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Hundreds Flee Wildfires in Glacier National Park

Hundreds of hikers, campers and park employees were told to leave part of Glacier National Park (search) on Thursday because of wildfires that forced the closure of most of the western half of the park.

Park officials closed the west entrance and evacuated the Lake McDonald Valley (search) because of a fire two miles from the entrance in the Flathead National Forest (search), park information officer Punky Moore said.

"The purpose of the evacuation is to make sure the fire doesn't get behind people and they don't have a way to get out of the park," Moore said. How many people were affected wasn't immediately known.

The fire had burned 1,945 acres and had burned into the park at the base of the Apgar Mountains, fire information officer Lisa Kiebler said.

Inside the park, another blaze dubbed the Trapper Creek Fire (search) nearly doubled in size overnight and closed part of a road, Moore said. The fire was estimated at 3,600 acres Wednesday, but had grown to at least 6,000 acres Thursday morning.

The national park covers more than 1 million acres in northwest Montana near the Canadian border.

In central Idaho, flames overran and killed two firefighters who had just rappelled to the ground to clear a helicopter landing zone Wednesday.

"They got caught in a fireball," county Coroner Mike Mitchell said. "It was very quick."

The Forest Service expressed their condolences to families of Jeff Allen, 24, and Shane Heath, 22. Allen became a seasonal firefighter in 1999. Heath, a Boise State University student, had been a wildland firefighter for four years.

All firefighters were pulled from the blaze in the Salmon-Challis National Forest (search) and an investigation of the deaths was under way. It was unclear when the fight to contain the blaze would resume.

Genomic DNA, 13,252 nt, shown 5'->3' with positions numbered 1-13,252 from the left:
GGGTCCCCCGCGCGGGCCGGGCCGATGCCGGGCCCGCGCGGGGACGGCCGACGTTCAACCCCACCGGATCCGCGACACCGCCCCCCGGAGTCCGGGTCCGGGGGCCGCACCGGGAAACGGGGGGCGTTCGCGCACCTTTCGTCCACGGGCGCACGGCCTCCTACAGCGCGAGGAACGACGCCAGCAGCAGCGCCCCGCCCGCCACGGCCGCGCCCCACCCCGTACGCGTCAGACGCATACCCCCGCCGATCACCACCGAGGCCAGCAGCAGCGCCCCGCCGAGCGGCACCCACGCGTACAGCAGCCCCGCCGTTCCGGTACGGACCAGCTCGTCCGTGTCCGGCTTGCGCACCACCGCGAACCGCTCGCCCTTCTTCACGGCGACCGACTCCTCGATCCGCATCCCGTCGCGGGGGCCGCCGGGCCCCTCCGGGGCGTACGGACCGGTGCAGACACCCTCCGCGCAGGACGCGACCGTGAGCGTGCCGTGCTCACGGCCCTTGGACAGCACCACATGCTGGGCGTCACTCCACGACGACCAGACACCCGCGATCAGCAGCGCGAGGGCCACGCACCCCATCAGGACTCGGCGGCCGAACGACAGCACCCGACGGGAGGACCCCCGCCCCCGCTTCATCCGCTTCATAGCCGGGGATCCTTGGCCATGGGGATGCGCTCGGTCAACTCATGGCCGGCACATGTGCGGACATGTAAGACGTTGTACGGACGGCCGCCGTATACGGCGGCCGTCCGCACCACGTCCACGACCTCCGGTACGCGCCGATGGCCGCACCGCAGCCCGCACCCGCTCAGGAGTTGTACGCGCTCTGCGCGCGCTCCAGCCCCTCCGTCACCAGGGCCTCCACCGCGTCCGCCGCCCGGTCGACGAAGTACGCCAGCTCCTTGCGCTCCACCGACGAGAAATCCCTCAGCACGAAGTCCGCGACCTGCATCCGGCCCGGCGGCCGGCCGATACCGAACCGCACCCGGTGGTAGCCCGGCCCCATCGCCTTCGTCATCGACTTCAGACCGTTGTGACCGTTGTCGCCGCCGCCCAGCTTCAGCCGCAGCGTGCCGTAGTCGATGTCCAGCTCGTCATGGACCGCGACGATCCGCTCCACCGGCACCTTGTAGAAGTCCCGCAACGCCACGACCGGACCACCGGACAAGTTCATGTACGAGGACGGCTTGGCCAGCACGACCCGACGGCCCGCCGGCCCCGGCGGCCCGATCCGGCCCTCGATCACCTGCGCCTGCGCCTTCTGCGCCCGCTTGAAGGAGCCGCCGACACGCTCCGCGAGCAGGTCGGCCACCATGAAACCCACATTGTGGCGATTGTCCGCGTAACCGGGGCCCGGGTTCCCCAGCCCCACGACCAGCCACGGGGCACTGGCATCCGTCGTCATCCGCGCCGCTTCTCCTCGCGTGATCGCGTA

"Firefighter safety is the No. 1 priority," Forest Supervisor George Matejko said. "The stand-down ensures that those involved on the fire have an opportunity to deal with the impact of the tragedy."

The forest fire, about 130 miles south of Missoula, Mont., was caused by lightning and first reported Sunday. Hot temperatures and wind blew it up from 120 acres to about 1,000 acres, officials said.

Allen and Heath were the eighth and ninth firefighters assigned to wildfires to die since February nationwide, according to the National Interagency Fire Center in Boise. Only one of the previous deaths was by fire, while the others were helicopter crashes and accidents.

U.S. Forest Service (search) spokeswoman Erin O'Connor said the deaths were under investigation.

"The dryness of the trees and other shrubs, the high temperatures of over 100 degrees for weeks, the relative humidity down to around 16 percent — all those factors contribute to very extreme fire behavior," O'Connor said.

Another Idaho blaze grew to 14,000 acres in the Boise National Forest and was about eight miles away from the small town of Atlanta on Thursday. Isolated summer cabins were evacuated, and up to 80 residences are considered threatened.

The National Interagency Fire Center said there were 45 large fires burning in the West, with 376,564 acres of active wildfires. Other states with large fires included Arizona, California, Colorado, New Mexico, Nevada, Oklahoma, Oregon, South Dakota, Utah, Washington and Wyoming.